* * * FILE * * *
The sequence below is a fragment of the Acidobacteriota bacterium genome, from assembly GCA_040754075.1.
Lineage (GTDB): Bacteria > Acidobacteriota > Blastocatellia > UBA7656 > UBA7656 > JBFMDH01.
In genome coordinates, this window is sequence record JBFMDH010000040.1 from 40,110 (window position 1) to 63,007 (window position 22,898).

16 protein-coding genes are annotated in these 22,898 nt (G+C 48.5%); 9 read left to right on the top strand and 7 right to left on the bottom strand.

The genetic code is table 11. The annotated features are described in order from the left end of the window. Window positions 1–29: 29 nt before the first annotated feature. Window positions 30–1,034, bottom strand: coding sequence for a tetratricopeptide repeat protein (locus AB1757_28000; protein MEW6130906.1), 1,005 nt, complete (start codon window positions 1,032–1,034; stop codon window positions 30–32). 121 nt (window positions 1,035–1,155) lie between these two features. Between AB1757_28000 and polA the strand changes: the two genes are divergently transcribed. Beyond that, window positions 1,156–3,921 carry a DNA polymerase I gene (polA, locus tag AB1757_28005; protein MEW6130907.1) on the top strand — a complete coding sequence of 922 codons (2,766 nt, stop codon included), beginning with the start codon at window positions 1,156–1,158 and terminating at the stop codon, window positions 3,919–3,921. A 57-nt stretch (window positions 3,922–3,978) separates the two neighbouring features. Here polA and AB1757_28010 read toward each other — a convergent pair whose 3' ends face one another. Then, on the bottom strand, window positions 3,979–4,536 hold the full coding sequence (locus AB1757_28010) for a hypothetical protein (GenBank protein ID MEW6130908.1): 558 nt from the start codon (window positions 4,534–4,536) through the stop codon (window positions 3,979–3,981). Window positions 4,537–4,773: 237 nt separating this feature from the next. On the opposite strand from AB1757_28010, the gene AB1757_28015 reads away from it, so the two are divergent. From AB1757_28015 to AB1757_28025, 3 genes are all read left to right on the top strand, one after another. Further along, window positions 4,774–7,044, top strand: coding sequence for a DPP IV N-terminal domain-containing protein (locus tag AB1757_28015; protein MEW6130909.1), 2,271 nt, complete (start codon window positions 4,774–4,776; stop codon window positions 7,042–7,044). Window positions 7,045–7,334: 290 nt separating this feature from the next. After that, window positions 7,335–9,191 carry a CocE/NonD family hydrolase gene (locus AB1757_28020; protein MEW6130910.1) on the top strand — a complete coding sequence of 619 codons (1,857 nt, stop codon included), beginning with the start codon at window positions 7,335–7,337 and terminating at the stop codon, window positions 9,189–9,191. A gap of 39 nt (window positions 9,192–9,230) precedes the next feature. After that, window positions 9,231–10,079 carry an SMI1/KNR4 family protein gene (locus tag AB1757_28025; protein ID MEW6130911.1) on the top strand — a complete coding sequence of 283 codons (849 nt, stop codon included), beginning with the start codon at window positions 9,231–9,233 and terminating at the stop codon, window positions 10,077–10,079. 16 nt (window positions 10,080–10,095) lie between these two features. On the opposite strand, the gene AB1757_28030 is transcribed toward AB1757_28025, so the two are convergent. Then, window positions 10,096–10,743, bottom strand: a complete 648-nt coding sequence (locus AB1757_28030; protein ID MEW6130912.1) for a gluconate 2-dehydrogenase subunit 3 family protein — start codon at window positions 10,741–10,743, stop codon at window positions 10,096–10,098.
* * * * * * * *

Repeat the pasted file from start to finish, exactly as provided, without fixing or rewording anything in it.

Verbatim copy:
The sequence below is a fragment of the Acidobacteriota bacterium genome, from assembly GCA_040754075.1.
Lineage (GTDB): Bacteria > Acidobacteriota > Blastocatellia > UBA7656 > UBA7656 > JBFMDH01.
In genome coordinates, this window is sequence record JBFMDH010000040.1 from 40,110 (window position 1) to 63,007 (window position 22,898).

16 protein-coding genes are annotated in these 22,898 nt (G+C 48.5%); 9 read left to right on the top strand and 7 right to left on the bottom strand.

The genetic code is table 11. The annotated features are described in order from the left end of the window. Window positions 1–29: 29 nt before the first annotated feature. Window positions 30–1,034, bottom strand: coding sequence for a tetratricopeptide repeat protein (locus AB1757_28000; protein MEW6130906.1), 1,005 nt, complete (start codon window positions 1,032–1,034; stop codon window positions 30–32). 121 nt (window positions 1,035–1,155) lie between these two features. Between AB1757_28000 and polA the strand changes: the two genes are divergently transcribed. Beyond that, window positions 1,156–3,921 carry a DNA polymerase I gene (polA, locus tag AB1757_28005; protein MEW6130907.1) on the top strand — a complete coding sequence of 922 codons (2,766 nt, stop codon included), beginning with the start codon at window positions 1,156–1,158 and terminating at the stop codon, window positions 3,919–3,921. A 57-nt stretch (window positions 3,922–3,978) separates the two neighbouring features. Here polA and AB1757_28010 read toward each other — a convergent pair whose 3' ends face one another. Then, on the bottom strand, window positions 3,979–4,536 hold the full coding sequence (locus AB1757_28010) for a hypothetical protein (GenBank protein ID MEW6130908.1): 558 nt from the start codon (window positions 4,534–4,536) through the stop codon (window positions 3,979–3,981). Window positions 4,537–4,773: 237 nt separating this feature from the next. On the opposite strand from AB1757_28010, the gene AB1757_28015 reads away from it, so the two are divergent. From AB1757_28015 to AB1757_28025, 3 genes are all read left to right on the top strand, one after another. Further along, window positions 4,774–7,044, top strand: coding sequence for a DPP IV N-terminal domain-containing protein (locus tag AB1757_28015; protein MEW6130909.1), 2,271 nt, complete (start codon window positions 4,774–4,776; stop codon window positions 7,042–7,044). Window positions 7,045–7,334: 290 nt separating this feature from the next. After that, window positions 7,335–9,191 carry a CocE/NonD family hydrolase gene (locus AB1757_28020; protein MEW6130910.1) on the top strand — a complete coding sequence of 619 codons (1,857 nt, stop codon included), beginning with the start codon at window positions 7,335–7,337 and terminating at the stop codon, window positions 9,189–9,191. A gap of 39 nt (window positions 9,192–9,230) precedes the next feature. After that, window positions 9,231–10,079 carry an SMI1/KNR4 family protein gene (locus tag AB1757_28025; protein ID MEW6130911.1) on the top strand — a complete coding sequence of 283 codons (849 nt, stop codon included), beginning with the start codon at window positions 9,231–9,233 and terminating at the stop codon, window positions 10,077–10,079. 16 nt (window positions 10,080–10,095) lie between these two features. On the opposite strand, the gene AB1757_28030 is transcribed toward AB1757_28025, so the two are convergent. Then, window positions 10,096–10,743, bottom strand: a complete 648-nt coding sequence (locus AB1757_28030; protein ID MEW6130912.1) for a gluconate 2-dehydrogenase subunit 3 family protein — start codon at window positions 10,741–10,743, stop codon at window positions 10,096–10,098.